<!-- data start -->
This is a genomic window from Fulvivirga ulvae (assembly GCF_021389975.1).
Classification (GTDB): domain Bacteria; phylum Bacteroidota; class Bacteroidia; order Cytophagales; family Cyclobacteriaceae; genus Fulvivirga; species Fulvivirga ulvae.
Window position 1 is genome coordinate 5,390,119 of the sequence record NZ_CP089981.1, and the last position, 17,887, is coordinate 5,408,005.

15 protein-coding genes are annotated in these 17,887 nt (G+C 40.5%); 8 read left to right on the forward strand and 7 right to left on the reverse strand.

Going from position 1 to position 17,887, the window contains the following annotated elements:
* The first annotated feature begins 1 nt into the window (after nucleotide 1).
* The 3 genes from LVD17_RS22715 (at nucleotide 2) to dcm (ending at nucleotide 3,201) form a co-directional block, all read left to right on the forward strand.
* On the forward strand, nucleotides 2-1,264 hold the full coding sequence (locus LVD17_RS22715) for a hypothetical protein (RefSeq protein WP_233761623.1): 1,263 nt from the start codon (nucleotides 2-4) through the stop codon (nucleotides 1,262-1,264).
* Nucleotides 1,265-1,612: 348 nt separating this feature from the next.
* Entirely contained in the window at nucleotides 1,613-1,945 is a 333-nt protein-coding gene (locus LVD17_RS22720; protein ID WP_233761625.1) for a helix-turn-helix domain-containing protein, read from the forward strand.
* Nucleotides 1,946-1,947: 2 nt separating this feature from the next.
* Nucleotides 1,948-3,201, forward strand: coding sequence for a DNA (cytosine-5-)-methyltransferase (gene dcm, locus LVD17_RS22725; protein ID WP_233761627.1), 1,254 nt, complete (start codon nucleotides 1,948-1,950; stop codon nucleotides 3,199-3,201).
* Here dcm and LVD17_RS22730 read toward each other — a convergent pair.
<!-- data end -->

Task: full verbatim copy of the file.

This is a genomic window from Fulvivirga ulvae (assembly GCF_021389975.1).
Classification (GTDB): domain Bacteria; phylum Bacteroidota; class Bacteroidia; order Cytophagales; family Cyclobacteriaceae; genus Fulvivirga; species Fulvivirga ulvae.
Window position 1 is genome coordinate 5,390,119 of the sequence record NZ_CP089981.1, and the last position, 17,887, is coordinate 5,408,005.

15 protein-coding genes are annotated in these 17,887 nt (G+C 40.5%); 8 read left to right on the forward strand and 7 right to left on the reverse strand.

Going from position 1 to position 17,887, the window contains the following annotated elements:
* The first annotated feature begins 1 nt into the window (after nucleotide 1).
* The 3 genes from LVD17_RS22715 (at nucleotide 2) to dcm (ending at nucleotide 3,201) form a co-directional block, all read left to right on the forward strand.
* On the forward strand, nucleotides 2-1,264 hold the full coding sequence (locus LVD17_RS22715) for a hypothetical protein (RefSeq protein WP_233761623.1): 1,263 nt from the start codon (nucleotides 2-4) through the stop codon (nucleotides 1,262-1,264).
* Nucleotides 1,265-1,612: 348 nt separating this feature from the next.
* Entirely contained in the window at nucleotides 1,613-1,945 is a 333-nt protein-coding gene (locus LVD17_RS22720; protein ID WP_233761625.1) for a helix-turn-helix domain-containing protein, read from the forward strand.
* Nucleotides 1,946-1,947: 2 nt separating this feature from the next.
* Nucleotides 1,948-3,201, forward strand: coding sequence for a DNA (cytosine-5-)-methyltransferase (gene dcm, locus LVD17_RS22725; protein ID WP_233761627.1), 1,254 nt, complete (start codon nucleotides 1,948-1,950; stop codon nucleotides 3,199-3,201).
* Here dcm and LVD17_RS22730 read toward each other — a convergent pair.